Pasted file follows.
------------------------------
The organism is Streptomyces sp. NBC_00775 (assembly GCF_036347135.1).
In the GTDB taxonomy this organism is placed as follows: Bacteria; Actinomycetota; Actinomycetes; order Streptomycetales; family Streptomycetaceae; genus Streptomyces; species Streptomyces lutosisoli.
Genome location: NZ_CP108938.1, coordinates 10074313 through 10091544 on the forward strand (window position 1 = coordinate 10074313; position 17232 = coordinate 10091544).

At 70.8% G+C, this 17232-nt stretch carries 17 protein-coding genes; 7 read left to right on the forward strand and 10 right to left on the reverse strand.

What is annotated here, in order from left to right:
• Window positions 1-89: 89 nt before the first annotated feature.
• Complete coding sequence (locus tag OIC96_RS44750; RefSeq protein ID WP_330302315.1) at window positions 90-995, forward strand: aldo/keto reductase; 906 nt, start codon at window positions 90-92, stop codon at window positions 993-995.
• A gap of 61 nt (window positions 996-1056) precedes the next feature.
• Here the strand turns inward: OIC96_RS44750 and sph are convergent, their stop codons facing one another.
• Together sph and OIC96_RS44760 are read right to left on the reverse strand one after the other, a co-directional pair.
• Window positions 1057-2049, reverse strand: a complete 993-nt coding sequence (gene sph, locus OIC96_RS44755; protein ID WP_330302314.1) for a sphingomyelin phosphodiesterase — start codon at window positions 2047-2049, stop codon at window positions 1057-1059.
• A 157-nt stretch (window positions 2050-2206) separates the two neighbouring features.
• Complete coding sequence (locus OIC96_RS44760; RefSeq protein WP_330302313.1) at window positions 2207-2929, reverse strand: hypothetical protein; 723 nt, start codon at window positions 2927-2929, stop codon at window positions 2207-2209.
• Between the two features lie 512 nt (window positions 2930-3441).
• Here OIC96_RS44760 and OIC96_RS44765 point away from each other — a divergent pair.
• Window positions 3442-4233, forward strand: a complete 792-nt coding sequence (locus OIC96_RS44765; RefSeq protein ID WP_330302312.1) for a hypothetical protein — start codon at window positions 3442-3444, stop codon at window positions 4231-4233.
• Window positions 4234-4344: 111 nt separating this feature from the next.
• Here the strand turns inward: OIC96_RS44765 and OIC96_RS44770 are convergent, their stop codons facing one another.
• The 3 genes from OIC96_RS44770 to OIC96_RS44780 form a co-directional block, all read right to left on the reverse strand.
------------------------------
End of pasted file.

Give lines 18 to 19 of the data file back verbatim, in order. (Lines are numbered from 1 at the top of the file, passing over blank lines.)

• Here the strand turns inward: OIC96_RS44765 and OIC96_RS44770 are convergent, their stop codons facing one another.
• The 3 genes from OIC96_RS44770 to OIC96_RS44780 form a co-directional block, all read right to left on the reverse strand.